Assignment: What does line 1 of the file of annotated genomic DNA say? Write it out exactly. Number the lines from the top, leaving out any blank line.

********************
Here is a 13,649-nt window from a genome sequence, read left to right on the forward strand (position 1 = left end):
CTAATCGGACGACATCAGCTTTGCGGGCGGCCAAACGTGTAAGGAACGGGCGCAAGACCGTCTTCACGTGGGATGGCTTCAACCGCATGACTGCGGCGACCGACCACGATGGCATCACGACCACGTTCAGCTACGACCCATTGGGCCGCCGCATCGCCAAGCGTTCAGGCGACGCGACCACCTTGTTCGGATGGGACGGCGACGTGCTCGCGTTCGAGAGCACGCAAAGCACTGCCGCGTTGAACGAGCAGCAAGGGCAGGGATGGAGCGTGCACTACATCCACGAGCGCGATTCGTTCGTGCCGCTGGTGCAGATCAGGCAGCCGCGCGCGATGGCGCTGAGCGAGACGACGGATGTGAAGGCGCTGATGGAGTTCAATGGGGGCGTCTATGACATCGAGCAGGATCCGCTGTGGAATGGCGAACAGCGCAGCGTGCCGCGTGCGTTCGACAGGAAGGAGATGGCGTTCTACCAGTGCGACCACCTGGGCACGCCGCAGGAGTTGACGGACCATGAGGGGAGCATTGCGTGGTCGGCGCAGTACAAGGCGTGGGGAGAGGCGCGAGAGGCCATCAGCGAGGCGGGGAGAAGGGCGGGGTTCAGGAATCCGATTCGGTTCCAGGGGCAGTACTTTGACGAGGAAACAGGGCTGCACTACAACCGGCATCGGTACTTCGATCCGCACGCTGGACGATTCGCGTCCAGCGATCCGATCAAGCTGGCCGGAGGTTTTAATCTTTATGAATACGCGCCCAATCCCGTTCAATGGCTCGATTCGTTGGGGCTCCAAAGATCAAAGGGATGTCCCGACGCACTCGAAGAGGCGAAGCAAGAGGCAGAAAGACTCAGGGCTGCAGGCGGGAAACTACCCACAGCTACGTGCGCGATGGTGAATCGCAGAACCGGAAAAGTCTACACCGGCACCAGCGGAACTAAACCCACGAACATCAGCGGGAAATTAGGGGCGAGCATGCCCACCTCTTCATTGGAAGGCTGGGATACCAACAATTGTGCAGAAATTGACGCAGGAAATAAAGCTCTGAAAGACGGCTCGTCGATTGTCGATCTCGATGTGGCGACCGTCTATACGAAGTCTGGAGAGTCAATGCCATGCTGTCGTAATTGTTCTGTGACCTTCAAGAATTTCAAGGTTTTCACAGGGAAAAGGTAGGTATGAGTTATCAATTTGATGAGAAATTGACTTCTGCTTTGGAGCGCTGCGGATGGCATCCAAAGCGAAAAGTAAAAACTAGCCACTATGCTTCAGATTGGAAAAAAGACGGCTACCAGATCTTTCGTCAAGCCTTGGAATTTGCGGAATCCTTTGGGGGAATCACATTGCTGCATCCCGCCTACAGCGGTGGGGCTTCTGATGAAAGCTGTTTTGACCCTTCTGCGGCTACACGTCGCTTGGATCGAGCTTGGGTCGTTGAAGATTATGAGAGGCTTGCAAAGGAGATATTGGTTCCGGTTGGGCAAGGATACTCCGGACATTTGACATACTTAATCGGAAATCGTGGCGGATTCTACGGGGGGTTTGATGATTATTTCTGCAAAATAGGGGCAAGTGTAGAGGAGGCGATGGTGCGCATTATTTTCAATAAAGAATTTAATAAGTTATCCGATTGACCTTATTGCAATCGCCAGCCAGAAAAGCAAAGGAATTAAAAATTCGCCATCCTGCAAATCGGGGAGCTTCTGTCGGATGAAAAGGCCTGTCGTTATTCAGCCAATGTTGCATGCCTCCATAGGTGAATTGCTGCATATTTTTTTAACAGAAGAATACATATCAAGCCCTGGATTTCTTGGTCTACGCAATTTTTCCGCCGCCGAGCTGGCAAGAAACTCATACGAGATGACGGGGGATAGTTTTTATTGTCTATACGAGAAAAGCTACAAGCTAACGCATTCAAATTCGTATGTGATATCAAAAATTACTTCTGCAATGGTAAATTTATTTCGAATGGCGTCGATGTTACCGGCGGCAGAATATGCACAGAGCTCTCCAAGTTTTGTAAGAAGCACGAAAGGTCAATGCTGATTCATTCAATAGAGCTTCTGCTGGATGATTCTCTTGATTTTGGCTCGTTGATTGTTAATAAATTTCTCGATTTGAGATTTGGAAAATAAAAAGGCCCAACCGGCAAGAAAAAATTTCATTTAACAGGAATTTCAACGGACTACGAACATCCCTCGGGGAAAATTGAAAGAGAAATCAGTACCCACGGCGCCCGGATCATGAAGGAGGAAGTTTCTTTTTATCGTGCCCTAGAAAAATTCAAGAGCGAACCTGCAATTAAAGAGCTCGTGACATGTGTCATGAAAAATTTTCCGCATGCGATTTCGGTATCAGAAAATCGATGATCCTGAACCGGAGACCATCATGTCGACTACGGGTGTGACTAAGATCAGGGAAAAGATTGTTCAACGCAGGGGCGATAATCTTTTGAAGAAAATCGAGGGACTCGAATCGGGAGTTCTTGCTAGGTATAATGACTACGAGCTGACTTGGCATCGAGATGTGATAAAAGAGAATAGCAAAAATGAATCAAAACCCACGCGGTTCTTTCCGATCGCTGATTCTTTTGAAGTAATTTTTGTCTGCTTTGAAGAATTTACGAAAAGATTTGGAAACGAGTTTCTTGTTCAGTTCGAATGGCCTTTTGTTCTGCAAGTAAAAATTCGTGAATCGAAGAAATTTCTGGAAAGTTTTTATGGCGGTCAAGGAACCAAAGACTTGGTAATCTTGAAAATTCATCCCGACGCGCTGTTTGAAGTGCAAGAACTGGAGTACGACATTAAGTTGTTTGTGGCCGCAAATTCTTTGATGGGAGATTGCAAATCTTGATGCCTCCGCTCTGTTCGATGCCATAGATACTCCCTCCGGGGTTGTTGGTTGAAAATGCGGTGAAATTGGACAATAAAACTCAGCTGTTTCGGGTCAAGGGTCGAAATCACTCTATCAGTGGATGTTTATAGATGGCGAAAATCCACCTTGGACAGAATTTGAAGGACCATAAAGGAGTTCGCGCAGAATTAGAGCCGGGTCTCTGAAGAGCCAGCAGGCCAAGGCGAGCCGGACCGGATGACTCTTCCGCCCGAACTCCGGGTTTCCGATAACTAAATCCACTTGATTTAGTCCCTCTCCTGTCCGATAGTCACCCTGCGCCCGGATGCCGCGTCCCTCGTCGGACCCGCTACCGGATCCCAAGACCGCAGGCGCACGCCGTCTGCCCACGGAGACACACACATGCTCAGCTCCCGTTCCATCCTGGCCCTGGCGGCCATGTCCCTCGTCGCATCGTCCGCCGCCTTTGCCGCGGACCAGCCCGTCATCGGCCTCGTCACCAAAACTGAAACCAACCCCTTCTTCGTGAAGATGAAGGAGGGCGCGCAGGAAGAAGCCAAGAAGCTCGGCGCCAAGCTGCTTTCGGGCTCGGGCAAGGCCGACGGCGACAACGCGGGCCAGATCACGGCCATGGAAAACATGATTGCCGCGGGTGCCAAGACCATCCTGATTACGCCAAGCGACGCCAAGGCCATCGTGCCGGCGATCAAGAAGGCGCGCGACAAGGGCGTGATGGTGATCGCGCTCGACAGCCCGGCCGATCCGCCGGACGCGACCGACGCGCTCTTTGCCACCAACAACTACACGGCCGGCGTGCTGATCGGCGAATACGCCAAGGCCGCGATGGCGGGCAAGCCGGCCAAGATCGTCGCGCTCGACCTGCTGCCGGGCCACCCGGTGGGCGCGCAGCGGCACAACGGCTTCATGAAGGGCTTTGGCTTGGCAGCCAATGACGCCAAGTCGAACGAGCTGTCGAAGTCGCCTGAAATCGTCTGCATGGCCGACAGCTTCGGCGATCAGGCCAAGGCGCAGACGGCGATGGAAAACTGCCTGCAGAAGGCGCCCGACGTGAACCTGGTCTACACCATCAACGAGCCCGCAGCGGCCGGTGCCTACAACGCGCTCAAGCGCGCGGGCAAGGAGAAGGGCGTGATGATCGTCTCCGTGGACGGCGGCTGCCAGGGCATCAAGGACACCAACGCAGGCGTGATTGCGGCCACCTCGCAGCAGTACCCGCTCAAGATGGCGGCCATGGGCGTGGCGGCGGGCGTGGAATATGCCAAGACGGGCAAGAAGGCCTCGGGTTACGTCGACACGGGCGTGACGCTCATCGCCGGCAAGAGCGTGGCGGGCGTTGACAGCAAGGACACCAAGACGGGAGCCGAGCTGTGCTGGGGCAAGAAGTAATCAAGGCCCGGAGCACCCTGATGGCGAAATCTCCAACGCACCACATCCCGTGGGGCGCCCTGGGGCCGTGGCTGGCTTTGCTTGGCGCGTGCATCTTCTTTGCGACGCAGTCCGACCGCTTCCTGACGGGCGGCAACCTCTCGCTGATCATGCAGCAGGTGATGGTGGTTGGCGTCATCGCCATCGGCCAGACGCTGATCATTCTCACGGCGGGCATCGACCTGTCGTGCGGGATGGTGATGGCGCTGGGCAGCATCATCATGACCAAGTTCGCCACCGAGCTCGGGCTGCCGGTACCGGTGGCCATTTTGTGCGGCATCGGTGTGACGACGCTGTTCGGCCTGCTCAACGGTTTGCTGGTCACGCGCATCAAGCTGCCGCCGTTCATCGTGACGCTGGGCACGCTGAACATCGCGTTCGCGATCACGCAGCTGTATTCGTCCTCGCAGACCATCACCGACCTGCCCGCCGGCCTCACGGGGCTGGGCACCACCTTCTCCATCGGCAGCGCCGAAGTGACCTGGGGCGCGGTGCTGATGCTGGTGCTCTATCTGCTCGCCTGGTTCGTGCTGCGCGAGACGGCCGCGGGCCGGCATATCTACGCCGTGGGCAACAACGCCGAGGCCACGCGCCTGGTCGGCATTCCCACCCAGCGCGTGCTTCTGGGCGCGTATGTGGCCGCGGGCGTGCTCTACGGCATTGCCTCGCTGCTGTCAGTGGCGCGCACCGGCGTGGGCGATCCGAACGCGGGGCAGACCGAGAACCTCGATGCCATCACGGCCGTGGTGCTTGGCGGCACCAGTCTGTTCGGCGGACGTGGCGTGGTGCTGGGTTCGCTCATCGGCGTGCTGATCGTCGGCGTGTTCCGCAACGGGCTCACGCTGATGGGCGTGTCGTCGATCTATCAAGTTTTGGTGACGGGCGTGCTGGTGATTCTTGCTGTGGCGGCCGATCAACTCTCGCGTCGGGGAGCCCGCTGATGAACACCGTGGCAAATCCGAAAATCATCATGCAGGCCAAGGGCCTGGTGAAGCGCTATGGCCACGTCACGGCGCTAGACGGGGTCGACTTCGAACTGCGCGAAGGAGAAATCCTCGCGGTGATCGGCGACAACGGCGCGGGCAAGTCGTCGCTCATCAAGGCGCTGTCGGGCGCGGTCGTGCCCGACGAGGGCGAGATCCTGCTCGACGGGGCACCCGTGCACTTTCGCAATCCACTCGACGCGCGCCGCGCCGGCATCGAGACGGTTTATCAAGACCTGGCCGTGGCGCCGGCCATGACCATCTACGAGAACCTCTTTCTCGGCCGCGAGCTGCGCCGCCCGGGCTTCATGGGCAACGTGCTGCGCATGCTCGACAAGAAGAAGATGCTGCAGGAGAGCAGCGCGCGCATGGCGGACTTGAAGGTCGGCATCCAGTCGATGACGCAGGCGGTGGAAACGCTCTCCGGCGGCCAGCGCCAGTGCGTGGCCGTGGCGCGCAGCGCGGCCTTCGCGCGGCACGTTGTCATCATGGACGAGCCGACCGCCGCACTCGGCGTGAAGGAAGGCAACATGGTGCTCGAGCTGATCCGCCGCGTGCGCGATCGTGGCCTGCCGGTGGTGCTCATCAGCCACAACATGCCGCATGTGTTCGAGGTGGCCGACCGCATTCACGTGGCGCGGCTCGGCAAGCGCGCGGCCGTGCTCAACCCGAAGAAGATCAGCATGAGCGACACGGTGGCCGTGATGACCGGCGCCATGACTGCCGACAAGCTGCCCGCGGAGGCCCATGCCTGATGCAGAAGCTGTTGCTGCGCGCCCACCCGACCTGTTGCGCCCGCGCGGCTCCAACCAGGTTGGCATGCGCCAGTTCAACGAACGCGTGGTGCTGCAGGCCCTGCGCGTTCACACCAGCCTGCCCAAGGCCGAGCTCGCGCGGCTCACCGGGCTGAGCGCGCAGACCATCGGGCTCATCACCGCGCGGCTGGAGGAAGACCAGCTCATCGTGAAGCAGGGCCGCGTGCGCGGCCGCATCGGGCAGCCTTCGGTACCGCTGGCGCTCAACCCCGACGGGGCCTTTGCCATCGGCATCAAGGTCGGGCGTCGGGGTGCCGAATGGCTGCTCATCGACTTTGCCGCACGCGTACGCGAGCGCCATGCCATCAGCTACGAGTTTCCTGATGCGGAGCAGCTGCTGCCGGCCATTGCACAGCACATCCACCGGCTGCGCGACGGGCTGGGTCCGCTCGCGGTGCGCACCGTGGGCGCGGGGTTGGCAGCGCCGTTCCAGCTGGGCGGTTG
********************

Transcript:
Here is a 13,649-nt window from a genome sequence, read left to right on the forward strand (position 1 = left end):